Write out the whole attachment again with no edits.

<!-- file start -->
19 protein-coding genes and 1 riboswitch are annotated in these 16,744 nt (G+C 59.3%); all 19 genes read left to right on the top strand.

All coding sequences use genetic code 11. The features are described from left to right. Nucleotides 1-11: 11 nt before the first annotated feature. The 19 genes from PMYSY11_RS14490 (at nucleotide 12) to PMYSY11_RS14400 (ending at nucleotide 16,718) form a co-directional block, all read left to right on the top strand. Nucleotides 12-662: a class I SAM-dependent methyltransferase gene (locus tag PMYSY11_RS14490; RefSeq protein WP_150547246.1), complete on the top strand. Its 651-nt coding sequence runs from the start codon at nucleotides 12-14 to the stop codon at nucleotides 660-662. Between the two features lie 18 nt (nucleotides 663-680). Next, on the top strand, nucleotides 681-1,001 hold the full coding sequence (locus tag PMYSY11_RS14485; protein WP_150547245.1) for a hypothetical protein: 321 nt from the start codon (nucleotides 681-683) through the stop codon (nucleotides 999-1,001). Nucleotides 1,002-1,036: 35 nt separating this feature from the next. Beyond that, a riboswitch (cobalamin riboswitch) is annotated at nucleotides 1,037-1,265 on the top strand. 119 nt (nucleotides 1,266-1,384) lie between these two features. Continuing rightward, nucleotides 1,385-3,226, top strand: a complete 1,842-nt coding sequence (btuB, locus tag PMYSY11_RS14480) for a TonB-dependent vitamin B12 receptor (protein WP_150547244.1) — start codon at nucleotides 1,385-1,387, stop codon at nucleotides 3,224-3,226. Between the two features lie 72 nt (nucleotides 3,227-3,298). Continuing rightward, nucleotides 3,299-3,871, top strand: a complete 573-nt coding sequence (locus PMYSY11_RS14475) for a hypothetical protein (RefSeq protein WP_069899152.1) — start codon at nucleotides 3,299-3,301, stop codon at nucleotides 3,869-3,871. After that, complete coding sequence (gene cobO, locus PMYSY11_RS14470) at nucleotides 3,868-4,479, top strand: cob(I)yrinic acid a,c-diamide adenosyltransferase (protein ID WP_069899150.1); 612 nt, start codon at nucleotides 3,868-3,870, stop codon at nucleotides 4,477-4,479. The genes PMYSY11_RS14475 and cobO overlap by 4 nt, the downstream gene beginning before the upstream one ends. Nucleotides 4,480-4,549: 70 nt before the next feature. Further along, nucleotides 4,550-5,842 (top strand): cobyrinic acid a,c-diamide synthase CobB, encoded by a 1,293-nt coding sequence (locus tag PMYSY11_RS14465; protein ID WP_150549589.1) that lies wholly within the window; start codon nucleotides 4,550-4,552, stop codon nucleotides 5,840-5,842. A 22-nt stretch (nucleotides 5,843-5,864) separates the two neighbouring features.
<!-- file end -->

19 protein-coding genes and 1 riboswitch are annotated in these 16,744 nt (G+C 59.3%); all 19 genes read left to right on the top strand.

All coding sequences use genetic code 11. The features are described from left to right. Nucleotides 1-11: 11 nt before the first annotated feature. The 19 genes from PMYSY11_RS14490 (at nucleotide 12) to PMYSY11_RS14400 (ending at nucleotide 16,718) form a co-directional block, all read left to right on the top strand. Nucleotides 12-662: a class I SAM-dependent methyltransferase gene (locus tag PMYSY11_RS14490; RefSeq protein WP_150547246.1), complete on the top strand. Its 651-nt coding sequence runs from the start codon at nucleotides 12-14 to the stop codon at nucleotides 660-662. Between the two features lie 18 nt (nucleotides 663-680). Next, on the top strand, nucleotides 681-1,001 hold the full coding sequence (locus tag PMYSY11_RS14485; protein WP_150547245.1) for a hypothetical protein: 321 nt from the start codon (nucleotides 681-683) through the stop codon (nucleotides 999-1,001). Nucleotides 1,002-1,036: 35 nt separating this feature from the next. Beyond that, a riboswitch (cobalamin riboswitch) is annotated at nucleotides 1,037-1,265 on the top strand. 119 nt (nucleotides 1,266-1,384) lie between these two features. Continuing rightward, nucleotides 1,385-3,226, top strand: a complete 1,842-nt coding sequence (btuB, locus tag PMYSY11_RS14480) for a TonB-dependent vitamin B12 receptor (protein WP_150547244.1) — start codon at nucleotides 1,385-1,387, stop codon at nucleotides 3,224-3,226. Between the two features lie 72 nt (nucleotides 3,227-3,298). Continuing rightward, nucleotides 3,299-3,871, top strand: a complete 573-nt coding sequence (locus PMYSY11_RS14475) for a hypothetical protein (RefSeq protein WP_069899152.1) — start codon at nucleotides 3,299-3,301, stop codon at nucleotides 3,869-3,871. After that, complete coding sequence (gene cobO, locus PMYSY11_RS14470) at nucleotides 3,868-4,479, top strand: cob(I)yrinic acid a,c-diamide adenosyltransferase (protein ID WP_069899150.1); 612 nt, start codon at nucleotides 3,868-3,870, stop codon at nucleotides 4,477-4,479. The genes PMYSY11_RS14475 and cobO overlap by 4 nt, the downstream gene beginning before the upstream one ends. Nucleotides 4,480-4,549: 70 nt before the next feature. Further along, nucleotides 4,550-5,842 (top strand): cobyrinic acid a,c-diamide synthase CobB, encoded by a 1,293-nt coding sequence (locus tag PMYSY11_RS14465; protein ID WP_150549589.1) that lies wholly within the window; start codon nucleotides 4,550-4,552, stop codon nucleotides 5,840-5,842. A 22-nt stretch (nucleotides 5,843-5,864) separates the two neighbouring features.